Wat betekent het om je naaste lief te hebben?
What does it mean to love your neighbor?
“Love your neighbor as yourself” wasn’t something Jesus came up with. It was around long before him, written into the Jewish law. So when Jesus confirmed that loving your neighbor as yourself was of the utmost importance, he wasn’t saying anything new to his audience. It’s how he suggested we love our neighbor and who he defined as our neighbor that was radical.
Someone plainly asked him, “Who is my neighbor?” And Jesus responded with a story that would answer that question and then some. He set the scene: a man is traveling between cities on a road when he is jumped by robbers and left badly injured, beaten within an inch of his life. Over the next few hours, three men see him dying on the side of the road. The first two, who happen to be members of the same race and community, pass him by. The third, a man of different background and race, one who should’ve hated the man lying on the ground according to the cultural norms at the time, decides to care for him. He bandages his wounds and then takes him to an inn, where he pays the innkeeper out of his own pocket to care for the injured man and promises to come back and check in on him, paying anything extra.
So, Jesus was asked about neighbors and told a story of travelers. Seems a bit odd at first, but he was saying that neighbors are not just the people in your community that you know and love. The term encompasses so much more. Everyone you interact with, whether you know them, like them, look like them, or don’t, is your neighbor. And he was sure to include some racial tension in his example to make sure they knew exactly what he meant by everyone.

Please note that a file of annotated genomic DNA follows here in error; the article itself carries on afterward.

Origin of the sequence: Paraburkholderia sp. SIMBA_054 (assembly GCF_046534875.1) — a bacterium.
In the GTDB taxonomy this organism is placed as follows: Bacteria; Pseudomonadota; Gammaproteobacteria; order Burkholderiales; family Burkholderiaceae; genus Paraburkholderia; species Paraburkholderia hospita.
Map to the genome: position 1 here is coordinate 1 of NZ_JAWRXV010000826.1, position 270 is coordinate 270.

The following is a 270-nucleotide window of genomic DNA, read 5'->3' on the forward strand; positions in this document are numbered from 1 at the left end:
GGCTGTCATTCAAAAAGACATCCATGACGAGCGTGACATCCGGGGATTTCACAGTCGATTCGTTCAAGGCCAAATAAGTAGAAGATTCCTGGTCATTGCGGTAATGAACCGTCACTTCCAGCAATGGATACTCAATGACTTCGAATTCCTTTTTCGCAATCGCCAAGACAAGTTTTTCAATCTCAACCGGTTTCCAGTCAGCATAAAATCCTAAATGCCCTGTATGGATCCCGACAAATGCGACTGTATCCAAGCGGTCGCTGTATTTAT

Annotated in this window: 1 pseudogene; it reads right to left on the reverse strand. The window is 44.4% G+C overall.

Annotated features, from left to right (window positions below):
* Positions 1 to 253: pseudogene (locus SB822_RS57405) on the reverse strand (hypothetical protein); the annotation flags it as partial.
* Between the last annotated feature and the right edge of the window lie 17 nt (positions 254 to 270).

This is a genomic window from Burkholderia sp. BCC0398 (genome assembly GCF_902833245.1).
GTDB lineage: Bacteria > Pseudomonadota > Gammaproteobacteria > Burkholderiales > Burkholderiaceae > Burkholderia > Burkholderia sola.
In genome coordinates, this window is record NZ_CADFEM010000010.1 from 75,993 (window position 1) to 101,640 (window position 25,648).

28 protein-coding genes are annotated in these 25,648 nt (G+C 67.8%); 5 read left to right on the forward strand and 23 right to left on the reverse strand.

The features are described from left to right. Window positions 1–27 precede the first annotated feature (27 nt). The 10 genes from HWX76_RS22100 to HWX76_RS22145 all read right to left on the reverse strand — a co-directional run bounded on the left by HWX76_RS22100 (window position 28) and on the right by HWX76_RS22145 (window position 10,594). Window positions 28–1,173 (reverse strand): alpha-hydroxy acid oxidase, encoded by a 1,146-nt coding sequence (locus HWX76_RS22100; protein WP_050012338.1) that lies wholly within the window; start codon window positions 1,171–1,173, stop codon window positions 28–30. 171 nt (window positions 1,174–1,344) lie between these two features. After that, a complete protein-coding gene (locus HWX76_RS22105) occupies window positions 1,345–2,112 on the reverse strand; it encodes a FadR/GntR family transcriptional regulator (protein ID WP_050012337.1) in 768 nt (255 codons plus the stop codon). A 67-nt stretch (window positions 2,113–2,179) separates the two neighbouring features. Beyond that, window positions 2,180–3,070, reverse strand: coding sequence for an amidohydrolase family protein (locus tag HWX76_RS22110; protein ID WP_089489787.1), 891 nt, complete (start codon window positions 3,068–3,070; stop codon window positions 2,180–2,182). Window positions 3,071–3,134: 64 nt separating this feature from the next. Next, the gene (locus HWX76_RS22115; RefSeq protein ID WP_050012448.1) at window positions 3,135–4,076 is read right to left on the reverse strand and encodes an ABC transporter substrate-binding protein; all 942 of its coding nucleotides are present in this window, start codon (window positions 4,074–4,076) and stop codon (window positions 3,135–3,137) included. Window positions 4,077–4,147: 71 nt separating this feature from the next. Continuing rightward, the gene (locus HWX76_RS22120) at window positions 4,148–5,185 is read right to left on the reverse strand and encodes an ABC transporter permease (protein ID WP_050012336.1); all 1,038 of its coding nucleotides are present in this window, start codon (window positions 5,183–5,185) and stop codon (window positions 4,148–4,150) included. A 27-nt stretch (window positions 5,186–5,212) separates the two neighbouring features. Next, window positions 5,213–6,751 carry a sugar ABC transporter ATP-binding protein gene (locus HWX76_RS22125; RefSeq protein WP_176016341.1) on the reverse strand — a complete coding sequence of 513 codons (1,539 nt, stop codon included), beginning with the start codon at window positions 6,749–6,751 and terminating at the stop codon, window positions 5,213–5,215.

And how are we supposed to love our neighbors? Jesus’ answer is really difficult but very clear: by totally altering our plans and path to go above and beyond in caring for people without ever expecting anything in return. The way Jesus talked about it, loving your neighbor is wholly inconvenient, wildly selfless, and nearly impossible to do well all the time.
If that sounds like the bar is set too high, know that Jesus appreciated the little acts of kindness and generosity, too. There’s a brief story where Jesus sees two people giving money away. The first is a rich man who gives a great sum of money and makes a big show of it. The second is a poor widow who gives a single coin. Jesus points out the widow and praises her generosity because even though her offering was small, she still gave it despite having little money to her name. Jesus’ economy is backward. It doesn’t care about big numbers or showy results. It cares about intentions. It’s an economy of kindness, not money. If all you can muster is a tiny display of generosity each day, know that it makes a difference.
That’s what we’re trying to do on a small scale with our merchandise: reflect an economy that runs on compassion and encourages people to be intentionally kind. If you want a shirt, you don’t need to pay a dime, but we ask that you take the price tag seriously and make an effort to pay by loving your neighbor. It’ll be worth it, we promise.
Scripture References: Leviticus 19:18, Luke 10:25-37, Mark 12:41-44